We continued on toward Bitry, enjoying the pleasant views of countryside dotted with old stone houses, meandering streams, and forested land. The twilight lasted until we pulled into the driveway of the old farmhouse in which Mathieu's family lives. Bitry is a village of about 300 inhabitants, and the Le Gallos live in the country just outside of the town. We were greeted by a very enthusiastic brindle Boxer named Roxie. Soon, we were joined by Mathieu's parents, Thierry and Muriel. We liked them immediately. They were very warm and welcoming toward us. With Darcy and Mathieu translating, we were able to converse quite freely. After hugs and kisses all around, we exchanged gifts. We had brought Thierry a bottle of our local elderberry wine from Wyldewood Cellars in Mulvane, KS. For Muriel, we had a little stuffed owl. She collects owls, which is something she and I have in common. For Mathieu's brothers, we had Webkinz animals. They are a stuffed toy with codes that allow the owner to play certain computer games, and are very popular in the U.S. Thierry gave Craig a bottle of the local red wine, and Muriel presented me with an adorable oil burner in the shape of an owl. It is a charming piece of pottery made at a well known clayworks nearby.

As we sat down to dinner, I admired the beautifully laid table. Everything was perfectly lovely. We began our meal with Kir Royale. It's a drink of champagne mixed with Kir, a liqueur made from cassis, or black currant. It was delightful! I can say that it was the first time I have ever truly enjoyed champagne. As we drank and became better acquainted, we nibbled from a plate of cashews, sausage, and crackers. Next, and with much anticipation by all, the foie gras was presented. Our first! It was served with a basket of toast points and a sweet onion jam. What an amazing start to our meal. It was absolutely wonderful. A sweet white wine was served with the fois gras, which was very good. We were then served a steaming dish of Coquilles St. Jacques. It's a dish of scallops and shrimp in a rich, creamy wine sauce. My goodness! A chablis was poured with this course and with the main course which followed - blanquette de veau, which is a rich stew made from veal and vegetables in a creamy white sauce. It is served over rice and was superb. A basket of bread was passed around during the meal. By this time, we felt as if we couldn't eat another bite, but then came the cheese tray! Five different kinds of cheese; Roquefort, Camembert, Bleu, and two different Chevre, or goat cheese. And a basket of clementines. Since I must restrict my intake of dairy products, I only tasted a few of the cheeses, but Craig really enjoyed them. Thierry carefully explained what each type was and he told us how they are produced. It was very interesting. Last, but not least, we were treated to a homemade tiramisu! It was cool, creamy, and delicious. What a spectacular meal that was! What a truly French experience. Darcy told us later that she had planned to take us to an authentic French restaurant, but after that astounding meal, she knew it would be anticlimactic.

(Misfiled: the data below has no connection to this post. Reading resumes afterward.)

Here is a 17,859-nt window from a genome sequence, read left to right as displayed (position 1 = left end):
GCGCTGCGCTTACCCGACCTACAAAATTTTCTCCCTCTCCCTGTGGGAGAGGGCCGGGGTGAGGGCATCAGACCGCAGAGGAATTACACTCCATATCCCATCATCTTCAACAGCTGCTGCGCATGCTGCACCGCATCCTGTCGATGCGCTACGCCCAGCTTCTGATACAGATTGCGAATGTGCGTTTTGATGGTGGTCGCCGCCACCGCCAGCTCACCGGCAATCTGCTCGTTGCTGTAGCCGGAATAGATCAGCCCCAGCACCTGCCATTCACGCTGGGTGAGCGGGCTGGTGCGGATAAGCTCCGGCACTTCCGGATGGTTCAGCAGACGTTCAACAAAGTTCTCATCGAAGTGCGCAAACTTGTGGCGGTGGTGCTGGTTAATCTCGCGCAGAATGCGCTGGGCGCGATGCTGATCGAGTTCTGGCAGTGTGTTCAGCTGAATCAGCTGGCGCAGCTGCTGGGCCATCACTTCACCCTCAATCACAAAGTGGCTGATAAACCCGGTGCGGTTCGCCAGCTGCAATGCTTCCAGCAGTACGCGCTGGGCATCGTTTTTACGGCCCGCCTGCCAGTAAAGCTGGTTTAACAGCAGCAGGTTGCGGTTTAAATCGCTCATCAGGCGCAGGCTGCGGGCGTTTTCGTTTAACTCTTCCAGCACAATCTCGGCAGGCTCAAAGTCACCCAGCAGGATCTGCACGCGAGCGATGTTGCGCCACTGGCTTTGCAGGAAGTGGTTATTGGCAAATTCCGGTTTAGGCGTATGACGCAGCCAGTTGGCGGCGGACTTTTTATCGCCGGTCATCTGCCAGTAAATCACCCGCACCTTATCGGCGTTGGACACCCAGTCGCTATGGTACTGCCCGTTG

Ah, the cheese tray!

We really like Mathieu's family. It is plain to see that they are a close and loving group. Having all boys, they have welcomed Darcy with open arms. It was such a fun evening, lingering over that fantastic meal for more than two hours. With Darcy and Mathieu to translate, the conversation never lagged, and there was no shortage of smiles and laughter. 

We returned to Orléans at midnight. Mathieu was running perilously low on fuel, so we told him just to drop us at the tram stop. Once there, we discovered that it was closed for the night. It was no problem, though. We simply followed the tracks to our hotel. It was a brisk 15-20 minute walk and we felt perfectly safe in doing so.